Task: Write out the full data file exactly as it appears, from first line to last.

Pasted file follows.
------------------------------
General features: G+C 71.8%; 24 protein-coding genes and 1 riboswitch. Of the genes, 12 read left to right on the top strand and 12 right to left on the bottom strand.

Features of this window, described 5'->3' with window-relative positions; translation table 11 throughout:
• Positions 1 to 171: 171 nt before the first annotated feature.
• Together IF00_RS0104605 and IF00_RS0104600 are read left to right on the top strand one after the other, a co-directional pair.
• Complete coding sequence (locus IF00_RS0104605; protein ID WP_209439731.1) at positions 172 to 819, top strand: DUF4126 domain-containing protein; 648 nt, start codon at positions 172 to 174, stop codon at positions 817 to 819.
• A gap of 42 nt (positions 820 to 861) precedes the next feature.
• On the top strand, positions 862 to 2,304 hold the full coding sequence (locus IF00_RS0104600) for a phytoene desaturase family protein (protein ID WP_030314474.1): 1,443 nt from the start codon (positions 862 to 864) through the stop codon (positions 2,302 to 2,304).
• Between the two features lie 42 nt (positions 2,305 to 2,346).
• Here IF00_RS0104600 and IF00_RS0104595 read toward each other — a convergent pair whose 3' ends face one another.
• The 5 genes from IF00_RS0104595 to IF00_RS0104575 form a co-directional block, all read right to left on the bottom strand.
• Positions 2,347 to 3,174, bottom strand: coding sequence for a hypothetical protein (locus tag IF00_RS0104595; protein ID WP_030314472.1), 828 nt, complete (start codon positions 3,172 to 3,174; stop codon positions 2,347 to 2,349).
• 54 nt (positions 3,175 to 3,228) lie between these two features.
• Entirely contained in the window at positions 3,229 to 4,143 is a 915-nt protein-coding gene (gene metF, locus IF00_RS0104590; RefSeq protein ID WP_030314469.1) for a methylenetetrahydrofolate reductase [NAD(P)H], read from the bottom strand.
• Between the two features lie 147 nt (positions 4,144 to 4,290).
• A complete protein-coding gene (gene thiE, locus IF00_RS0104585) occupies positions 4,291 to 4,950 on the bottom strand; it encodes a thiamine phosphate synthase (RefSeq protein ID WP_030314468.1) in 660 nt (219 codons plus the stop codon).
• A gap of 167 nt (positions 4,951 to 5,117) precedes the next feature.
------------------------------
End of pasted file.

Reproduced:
General features: G+C 71.8%; 24 protein-coding genes and 1 riboswitch. Of the genes, 12 read left to right on the top strand and 12 right to left on the bottom strand.

Features of this window, described 5'->3' with window-relative positions; translation table 11 throughout:
• Positions 1 to 171: 171 nt before the first annotated feature.
• Together IF00_RS0104605 and IF00_RS0104600 are read left to right on the top strand one after the other, a co-directional pair.
• Complete coding sequence (locus IF00_RS0104605; protein ID WP_209439731.1) at positions 172 to 819, top strand: DUF4126 domain-containing protein; 648 nt, start codon at positions 172 to 174, stop codon at positions 817 to 819.
• A gap of 42 nt (positions 820 to 861) precedes the next feature.
• On the top strand, positions 862 to 2,304 hold the full coding sequence (locus IF00_RS0104600) for a phytoene desaturase family protein (protein ID WP_030314474.1): 1,443 nt from the start codon (positions 862 to 864) through the stop codon (positions 2,302 to 2,304).
• Between the two features lie 42 nt (positions 2,305 to 2,346).
• Here IF00_RS0104600 and IF00_RS0104595 read toward each other — a convergent pair whose 3' ends face one another.
• The 5 genes from IF00_RS0104595 to IF00_RS0104575 form a co-directional block, all read right to left on the bottom strand.
• Positions 2,347 to 3,174, bottom strand: coding sequence for a hypothetical protein (locus tag IF00_RS0104595; protein ID WP_030314472.1), 828 nt, complete (start codon positions 3,172 to 3,174; stop codon positions 2,347 to 2,349).
• 54 nt (positions 3,175 to 3,228) lie between these two features.
• Entirely contained in the window at positions 3,229 to 4,143 is a 915-nt protein-coding gene (gene metF, locus IF00_RS0104590; RefSeq protein ID WP_030314469.1) for a methylenetetrahydrofolate reductase [NAD(P)H], read from the bottom strand.
• Between the two features lie 147 nt (positions 4,144 to 4,290).
• A complete protein-coding gene (gene thiE, locus IF00_RS0104585) occupies positions 4,291 to 4,950 on the bottom strand; it encodes a thiamine phosphate synthase (RefSeq protein ID WP_030314468.1) in 660 nt (219 codons plus the stop codon).
• A gap of 167 nt (positions 4,951 to 5,117) precedes the next feature.